Cluster forcing : a model for sustainable development in the automotive industry in Wales? / Christensen, Thomas Budde.

2006. Paper presented at Regional Association conference, Hamburg, Germany.

Research output: Contribution to conferencePaperResearch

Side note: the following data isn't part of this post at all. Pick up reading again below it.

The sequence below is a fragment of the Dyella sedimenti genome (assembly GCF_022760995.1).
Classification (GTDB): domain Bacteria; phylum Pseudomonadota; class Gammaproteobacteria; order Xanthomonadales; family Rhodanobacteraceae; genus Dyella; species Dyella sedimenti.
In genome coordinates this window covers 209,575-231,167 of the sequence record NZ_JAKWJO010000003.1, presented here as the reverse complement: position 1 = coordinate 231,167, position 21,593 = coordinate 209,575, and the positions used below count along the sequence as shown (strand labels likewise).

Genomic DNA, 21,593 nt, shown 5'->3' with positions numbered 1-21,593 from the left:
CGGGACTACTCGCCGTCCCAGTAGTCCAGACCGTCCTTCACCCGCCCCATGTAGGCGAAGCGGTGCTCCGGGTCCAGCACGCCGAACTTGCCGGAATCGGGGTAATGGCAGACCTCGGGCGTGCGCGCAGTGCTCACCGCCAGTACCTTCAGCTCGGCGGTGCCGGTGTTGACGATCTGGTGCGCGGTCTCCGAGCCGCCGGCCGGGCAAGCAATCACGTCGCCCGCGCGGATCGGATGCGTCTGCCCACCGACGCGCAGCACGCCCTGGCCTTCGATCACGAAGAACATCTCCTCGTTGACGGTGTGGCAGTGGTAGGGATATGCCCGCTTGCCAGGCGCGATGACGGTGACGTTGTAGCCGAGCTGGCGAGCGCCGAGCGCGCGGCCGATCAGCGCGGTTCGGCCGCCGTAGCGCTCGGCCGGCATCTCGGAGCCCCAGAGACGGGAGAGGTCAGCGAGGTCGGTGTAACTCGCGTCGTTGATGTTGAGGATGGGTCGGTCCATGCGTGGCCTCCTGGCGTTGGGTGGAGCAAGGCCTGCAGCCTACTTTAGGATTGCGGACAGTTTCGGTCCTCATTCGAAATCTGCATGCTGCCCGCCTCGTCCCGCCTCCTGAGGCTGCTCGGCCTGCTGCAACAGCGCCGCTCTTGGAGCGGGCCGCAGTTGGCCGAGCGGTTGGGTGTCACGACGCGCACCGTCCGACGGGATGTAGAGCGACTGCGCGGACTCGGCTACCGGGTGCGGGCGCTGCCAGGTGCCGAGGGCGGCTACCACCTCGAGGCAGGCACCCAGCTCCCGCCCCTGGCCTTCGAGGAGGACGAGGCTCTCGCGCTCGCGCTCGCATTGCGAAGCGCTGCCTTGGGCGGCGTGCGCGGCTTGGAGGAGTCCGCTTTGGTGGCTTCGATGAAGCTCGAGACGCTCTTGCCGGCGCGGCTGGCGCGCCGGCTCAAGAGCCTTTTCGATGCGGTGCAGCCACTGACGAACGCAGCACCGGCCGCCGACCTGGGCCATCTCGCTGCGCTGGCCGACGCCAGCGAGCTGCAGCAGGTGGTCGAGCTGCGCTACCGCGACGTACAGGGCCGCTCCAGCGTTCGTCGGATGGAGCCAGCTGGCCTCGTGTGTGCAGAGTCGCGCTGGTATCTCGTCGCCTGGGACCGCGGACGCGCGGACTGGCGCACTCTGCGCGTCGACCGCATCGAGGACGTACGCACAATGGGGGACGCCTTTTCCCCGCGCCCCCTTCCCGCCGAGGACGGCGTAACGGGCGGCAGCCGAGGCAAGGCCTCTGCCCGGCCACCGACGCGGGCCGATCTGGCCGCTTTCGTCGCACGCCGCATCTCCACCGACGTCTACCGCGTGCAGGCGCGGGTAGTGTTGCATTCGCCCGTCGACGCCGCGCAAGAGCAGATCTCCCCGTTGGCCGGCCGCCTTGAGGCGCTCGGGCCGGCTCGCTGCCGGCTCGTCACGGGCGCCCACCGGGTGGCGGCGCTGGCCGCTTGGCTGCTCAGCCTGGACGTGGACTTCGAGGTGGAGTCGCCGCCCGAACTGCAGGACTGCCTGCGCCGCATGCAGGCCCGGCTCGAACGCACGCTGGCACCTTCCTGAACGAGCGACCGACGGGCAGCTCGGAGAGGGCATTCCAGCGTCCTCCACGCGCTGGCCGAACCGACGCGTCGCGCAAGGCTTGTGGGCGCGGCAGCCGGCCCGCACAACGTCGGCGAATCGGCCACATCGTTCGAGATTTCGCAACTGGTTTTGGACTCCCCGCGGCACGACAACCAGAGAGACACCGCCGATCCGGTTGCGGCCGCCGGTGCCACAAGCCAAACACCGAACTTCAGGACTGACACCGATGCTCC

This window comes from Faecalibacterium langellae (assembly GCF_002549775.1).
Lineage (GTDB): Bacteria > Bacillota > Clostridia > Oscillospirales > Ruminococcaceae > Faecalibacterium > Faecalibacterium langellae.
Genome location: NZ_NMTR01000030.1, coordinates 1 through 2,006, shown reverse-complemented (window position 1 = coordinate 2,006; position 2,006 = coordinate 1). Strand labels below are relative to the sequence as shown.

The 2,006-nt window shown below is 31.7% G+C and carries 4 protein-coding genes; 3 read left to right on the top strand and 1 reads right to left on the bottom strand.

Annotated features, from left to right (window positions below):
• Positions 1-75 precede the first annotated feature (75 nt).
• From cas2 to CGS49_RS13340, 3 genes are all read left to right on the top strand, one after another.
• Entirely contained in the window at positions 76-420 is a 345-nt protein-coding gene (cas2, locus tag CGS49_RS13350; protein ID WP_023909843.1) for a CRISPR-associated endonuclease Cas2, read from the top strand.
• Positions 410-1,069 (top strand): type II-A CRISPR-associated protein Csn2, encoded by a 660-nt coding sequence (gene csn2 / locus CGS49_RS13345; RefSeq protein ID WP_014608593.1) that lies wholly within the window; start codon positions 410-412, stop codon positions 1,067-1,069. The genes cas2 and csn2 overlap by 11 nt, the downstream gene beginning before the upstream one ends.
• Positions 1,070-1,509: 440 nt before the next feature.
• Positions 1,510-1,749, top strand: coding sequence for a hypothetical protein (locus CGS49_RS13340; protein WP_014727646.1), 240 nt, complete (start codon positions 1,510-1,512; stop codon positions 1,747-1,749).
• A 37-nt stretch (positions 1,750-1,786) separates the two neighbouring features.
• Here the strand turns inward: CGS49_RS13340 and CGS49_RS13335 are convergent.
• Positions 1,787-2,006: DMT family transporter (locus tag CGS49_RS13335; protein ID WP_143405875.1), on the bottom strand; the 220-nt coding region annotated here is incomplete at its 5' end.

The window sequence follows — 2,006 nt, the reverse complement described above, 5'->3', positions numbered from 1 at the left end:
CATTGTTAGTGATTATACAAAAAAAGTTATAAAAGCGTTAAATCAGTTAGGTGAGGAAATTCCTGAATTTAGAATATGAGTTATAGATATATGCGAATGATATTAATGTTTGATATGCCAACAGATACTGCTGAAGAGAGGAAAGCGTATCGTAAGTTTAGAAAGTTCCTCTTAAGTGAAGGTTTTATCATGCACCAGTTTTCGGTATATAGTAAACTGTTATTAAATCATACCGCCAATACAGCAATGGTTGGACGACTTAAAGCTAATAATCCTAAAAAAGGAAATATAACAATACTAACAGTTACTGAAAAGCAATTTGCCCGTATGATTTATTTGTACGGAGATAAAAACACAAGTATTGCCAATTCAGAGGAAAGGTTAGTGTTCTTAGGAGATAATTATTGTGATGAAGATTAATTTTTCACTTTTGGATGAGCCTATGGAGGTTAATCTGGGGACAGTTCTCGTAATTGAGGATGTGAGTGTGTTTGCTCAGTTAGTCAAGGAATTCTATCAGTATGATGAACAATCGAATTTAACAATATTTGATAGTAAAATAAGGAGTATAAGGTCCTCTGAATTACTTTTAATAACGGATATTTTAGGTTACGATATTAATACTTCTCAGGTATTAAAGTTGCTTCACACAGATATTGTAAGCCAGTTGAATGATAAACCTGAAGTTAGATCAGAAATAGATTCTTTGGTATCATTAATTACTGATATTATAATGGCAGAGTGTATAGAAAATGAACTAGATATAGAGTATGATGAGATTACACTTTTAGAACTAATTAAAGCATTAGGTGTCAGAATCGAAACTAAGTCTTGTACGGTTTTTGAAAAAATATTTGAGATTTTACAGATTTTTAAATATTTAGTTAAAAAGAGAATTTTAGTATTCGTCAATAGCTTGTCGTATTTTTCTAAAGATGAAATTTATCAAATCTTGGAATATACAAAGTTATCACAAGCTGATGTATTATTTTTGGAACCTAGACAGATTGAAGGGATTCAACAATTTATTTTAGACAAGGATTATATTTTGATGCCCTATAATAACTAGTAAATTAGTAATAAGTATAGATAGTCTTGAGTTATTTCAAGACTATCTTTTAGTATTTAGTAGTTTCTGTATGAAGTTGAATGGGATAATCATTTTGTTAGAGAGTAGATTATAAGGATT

TY - CONF

T1 - Cluster forcing

T2 - a model for sustainable development in the automotive industry in Wales?

AU - Christensen, Thomas Budde

PY - 2006

Y1 - 2006